BY TPH TEAM
Halloween is my favorite holiday. I love it with every earnest bone in my early-millennial body. I am that person who decorates my house with all sorts of Halloween-associated kitsch. My dad came over last month, and said he lost count of how many cauldrons I have, one of which my black cat was curled up sleeping in at the time. That’s how much I love Halloween!
My favorite Halloween costume ever was when, in sixth grade, I dressed up as the Headless Horseman and rode my saint of a black quarter horse around our very rural community carrying a pumpkin bucket with a flashlight in it. My genius mom got a huge men’s turtleneck, bulked it up enough that I could wear a helmet, and cut holes for my eyes. The costume was original, incorporated my beloved horse, and most importantly, it wasn’t appropriating anyone else’s culture.
But what is cultural appropriation? Specific to Halloween, it’s when costumes reduce other cultures to parodies. The “punchline” of the joke, or costume, is at the expense of someone’s cultural heritage.
If you’re not an indigenous American but you want to dress like an Indian princess and put “war paint” on your horse for the barn Halloween costume, then you’re appropriating the culture of indigenous people. It’s problematic because you are, for one day, putting on a costume of an incredibly marginalized group of people with a long history of being dehumanized in the United States. No one, from little kids at the barn to top riders doing Grand Prix jumper classes at indoors, should do that.
Simply put, if you wouldn’t dress in blackface (you wouldn’t), don’t dress like an indigenous person if you aren’t one.
So what do we do regarding our love of costumes with our horses? Below are some common examples of cultural appropriation during Halloween, and some alternatives to consider instead.
Not okay: Cowboys and Indians
A “Cowboys and Indians” group costume is not only degrading indigenous cultures, but it celebrates a specific historical moment in which US citizens were deputized to commit genocide against Native Americans. When you consider that the rate of sexual and domestic violence against indigenous women is much higher than any other group in American, it makes the “Sexy Indian” costumes even more horrifying.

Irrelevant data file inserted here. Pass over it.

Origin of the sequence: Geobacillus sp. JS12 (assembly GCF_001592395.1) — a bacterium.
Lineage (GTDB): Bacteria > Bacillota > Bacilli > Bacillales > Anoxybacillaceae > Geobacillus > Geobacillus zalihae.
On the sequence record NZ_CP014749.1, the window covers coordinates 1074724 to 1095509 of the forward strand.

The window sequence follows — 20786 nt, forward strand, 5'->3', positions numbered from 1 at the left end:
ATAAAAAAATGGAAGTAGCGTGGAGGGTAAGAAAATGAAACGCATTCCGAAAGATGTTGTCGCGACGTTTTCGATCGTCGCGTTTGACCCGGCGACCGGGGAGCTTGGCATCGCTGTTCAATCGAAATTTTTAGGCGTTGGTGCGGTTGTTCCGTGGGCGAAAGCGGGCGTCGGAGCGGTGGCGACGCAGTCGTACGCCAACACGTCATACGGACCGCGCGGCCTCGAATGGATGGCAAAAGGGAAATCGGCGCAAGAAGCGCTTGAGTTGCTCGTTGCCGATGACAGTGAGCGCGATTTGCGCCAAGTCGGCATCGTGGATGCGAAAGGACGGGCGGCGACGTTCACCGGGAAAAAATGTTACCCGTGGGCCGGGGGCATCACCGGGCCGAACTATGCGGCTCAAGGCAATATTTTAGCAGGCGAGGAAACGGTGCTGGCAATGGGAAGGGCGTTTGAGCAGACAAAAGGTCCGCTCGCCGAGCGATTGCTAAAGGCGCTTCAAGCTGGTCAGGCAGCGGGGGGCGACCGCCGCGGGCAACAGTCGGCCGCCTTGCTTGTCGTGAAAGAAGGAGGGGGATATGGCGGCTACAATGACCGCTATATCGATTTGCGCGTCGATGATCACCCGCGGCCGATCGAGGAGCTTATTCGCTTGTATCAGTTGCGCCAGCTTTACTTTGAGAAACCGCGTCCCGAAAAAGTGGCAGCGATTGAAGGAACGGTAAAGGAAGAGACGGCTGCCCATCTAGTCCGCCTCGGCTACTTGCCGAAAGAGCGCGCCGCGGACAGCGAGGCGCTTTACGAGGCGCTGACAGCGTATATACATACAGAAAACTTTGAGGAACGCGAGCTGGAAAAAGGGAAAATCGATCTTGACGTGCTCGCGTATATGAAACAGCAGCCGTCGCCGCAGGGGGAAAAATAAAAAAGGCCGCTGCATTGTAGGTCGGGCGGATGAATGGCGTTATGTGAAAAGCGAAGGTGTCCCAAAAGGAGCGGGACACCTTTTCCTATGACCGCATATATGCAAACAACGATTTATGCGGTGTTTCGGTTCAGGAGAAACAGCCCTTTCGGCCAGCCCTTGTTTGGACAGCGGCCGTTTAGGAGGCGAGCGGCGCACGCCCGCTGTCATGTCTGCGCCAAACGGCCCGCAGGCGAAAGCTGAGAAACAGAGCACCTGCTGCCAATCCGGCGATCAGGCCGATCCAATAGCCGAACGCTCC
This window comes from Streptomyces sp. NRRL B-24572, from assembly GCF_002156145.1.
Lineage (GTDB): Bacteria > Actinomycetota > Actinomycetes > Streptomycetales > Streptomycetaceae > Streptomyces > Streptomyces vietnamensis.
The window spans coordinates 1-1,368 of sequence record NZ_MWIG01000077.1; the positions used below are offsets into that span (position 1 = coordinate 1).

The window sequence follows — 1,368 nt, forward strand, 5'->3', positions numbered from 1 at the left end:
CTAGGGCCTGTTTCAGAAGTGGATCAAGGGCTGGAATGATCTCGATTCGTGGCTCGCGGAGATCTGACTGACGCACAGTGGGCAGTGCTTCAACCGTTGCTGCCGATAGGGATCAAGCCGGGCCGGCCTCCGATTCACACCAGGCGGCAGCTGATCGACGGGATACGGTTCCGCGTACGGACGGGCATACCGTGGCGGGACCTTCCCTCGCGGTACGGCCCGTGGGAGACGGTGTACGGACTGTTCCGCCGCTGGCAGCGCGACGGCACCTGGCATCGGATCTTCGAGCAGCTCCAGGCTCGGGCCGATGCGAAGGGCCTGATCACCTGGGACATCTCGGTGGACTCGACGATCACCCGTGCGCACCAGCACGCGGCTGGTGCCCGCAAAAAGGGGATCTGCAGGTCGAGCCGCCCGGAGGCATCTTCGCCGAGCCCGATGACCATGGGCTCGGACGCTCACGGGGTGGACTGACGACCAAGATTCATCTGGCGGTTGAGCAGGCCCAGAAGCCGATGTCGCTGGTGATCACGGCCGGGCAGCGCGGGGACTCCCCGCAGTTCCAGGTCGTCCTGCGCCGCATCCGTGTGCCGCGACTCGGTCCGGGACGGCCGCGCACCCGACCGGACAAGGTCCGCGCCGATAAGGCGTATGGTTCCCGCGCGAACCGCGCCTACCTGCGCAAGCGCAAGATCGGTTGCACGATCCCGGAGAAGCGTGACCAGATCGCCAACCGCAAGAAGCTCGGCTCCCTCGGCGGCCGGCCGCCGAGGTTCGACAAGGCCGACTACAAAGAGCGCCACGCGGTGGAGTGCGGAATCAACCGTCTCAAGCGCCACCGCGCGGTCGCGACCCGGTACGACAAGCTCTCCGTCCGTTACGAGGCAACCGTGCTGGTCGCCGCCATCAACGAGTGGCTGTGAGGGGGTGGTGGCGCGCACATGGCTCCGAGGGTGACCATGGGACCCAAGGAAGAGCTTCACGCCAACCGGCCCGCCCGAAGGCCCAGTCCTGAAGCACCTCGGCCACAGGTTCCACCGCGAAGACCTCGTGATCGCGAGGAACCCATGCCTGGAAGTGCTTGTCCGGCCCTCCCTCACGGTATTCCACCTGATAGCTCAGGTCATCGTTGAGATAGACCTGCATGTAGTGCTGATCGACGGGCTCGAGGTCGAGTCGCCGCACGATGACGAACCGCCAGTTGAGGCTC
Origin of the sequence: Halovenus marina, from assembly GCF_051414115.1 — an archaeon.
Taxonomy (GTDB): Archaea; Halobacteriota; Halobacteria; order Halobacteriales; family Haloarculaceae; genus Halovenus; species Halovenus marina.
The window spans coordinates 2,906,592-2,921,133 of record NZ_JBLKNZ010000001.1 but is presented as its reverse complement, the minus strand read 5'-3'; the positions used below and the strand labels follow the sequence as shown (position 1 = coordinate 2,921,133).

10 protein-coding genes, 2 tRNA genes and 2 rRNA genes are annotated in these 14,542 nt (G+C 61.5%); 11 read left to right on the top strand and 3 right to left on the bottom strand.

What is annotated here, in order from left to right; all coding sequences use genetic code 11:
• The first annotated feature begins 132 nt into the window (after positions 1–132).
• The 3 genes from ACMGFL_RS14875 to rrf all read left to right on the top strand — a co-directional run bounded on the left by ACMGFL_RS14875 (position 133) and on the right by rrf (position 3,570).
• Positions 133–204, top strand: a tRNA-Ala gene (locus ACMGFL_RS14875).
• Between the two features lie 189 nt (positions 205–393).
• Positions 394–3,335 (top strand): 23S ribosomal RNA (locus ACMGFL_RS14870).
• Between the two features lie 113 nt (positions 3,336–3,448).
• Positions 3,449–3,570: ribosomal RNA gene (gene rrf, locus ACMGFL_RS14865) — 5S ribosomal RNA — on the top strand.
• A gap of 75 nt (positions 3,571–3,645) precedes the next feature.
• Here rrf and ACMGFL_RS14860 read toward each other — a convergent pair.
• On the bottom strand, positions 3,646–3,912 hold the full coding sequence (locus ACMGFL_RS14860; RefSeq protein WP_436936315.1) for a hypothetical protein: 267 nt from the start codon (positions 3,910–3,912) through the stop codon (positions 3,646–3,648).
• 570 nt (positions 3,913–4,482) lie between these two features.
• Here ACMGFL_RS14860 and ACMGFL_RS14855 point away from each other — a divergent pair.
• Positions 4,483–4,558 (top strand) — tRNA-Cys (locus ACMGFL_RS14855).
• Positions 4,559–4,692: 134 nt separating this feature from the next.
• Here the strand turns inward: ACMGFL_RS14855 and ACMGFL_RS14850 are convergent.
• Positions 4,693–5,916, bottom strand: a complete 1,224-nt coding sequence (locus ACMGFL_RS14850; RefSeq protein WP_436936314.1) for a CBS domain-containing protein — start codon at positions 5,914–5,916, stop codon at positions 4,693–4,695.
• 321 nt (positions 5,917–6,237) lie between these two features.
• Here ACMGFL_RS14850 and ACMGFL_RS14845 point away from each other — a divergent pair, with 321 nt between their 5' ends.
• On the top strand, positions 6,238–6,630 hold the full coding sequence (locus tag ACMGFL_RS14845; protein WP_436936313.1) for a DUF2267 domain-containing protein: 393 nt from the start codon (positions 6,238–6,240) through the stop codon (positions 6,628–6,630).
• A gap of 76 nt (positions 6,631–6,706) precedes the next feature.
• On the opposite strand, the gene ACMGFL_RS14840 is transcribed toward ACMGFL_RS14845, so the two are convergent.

Better Alternatives: If you want to do a classic group costume of capture and chase, go for cops and robbers instead.
Not okay: A “Gypsy”
The G word is an ethnic slur against the Romani people – a group of real, marginalized human beings in Eastern Europe. No matter how cute it is to wear a long, ruffled dress on a horse, it’s not okay to dress in this fashion. 25% of Romani people were killed in the Holocaust, and their persecution persists to this day.
Better Alternatives: If you want to express free-spiritedness or have a full, ruffled skirt on Halloween, consider an explorer or a pirate queen!
Not Okay: Exploiting Mexican Culture
We all recognize that wearing blackface is not okay, but did you realize that putting on fake facial hair and giant sombreros is brownface? Picking stereotypes to incorporate into your costume is appropriation.
Better Alternatives: If you want to dress up your pony like a Piñata, how about you make it a My Little Pony themed piñata or something that isn’t linked to a culture that you’re not a member of.
Not Okay: Black Celebrities or Stereotypes
It’s not fetch to wear fake dreadlocks or natural black hair, because it’s not unusual for actual black people to be told that they’re not adhering to work or school dress codes because of their hair. Sometimes, they are denied education or employment for their hair choices – this happens all the time. Just because it’s hair, doesn’t mean that it isn’t a version of blackface.
Better Alternatives: Just dress as any white celebrity you can think of instead.
Not Okay: Bollywood/Indian Costumes
A bindi (colored dot on the forehead) is a really specific cultural signifier that is only for Hindu and desi people, as is a tikka. They’re not fashion accessories.
Better Alternative: If you want to cover yourself in sparkles and look just as delightful, perhaps you and your horse can be a magical unicorn!
Not Okay: Voodoo Witch Doctor
Voudoun is a religion, and hoodoo is the practice of that religion. Based on the information of this entire post, you can probably guess that hoodoo practitioners are historically and currently marginalized.
Dress as a witch or the devil or some other excuse to drape yourself in black robes and paint your face and carry a cool staff or broom. OH! You could be a witch and you could dress your horse as a broom, or a toad, or a black cat, omg now I know what my costume is going to be.
This all boils down to a simple point, really: If your costume is from a marginalized culture you don’t belong to, it’s not for you. The good news is there are countless amazing options that aren’t culturally appropriative and would win a costume contest any time.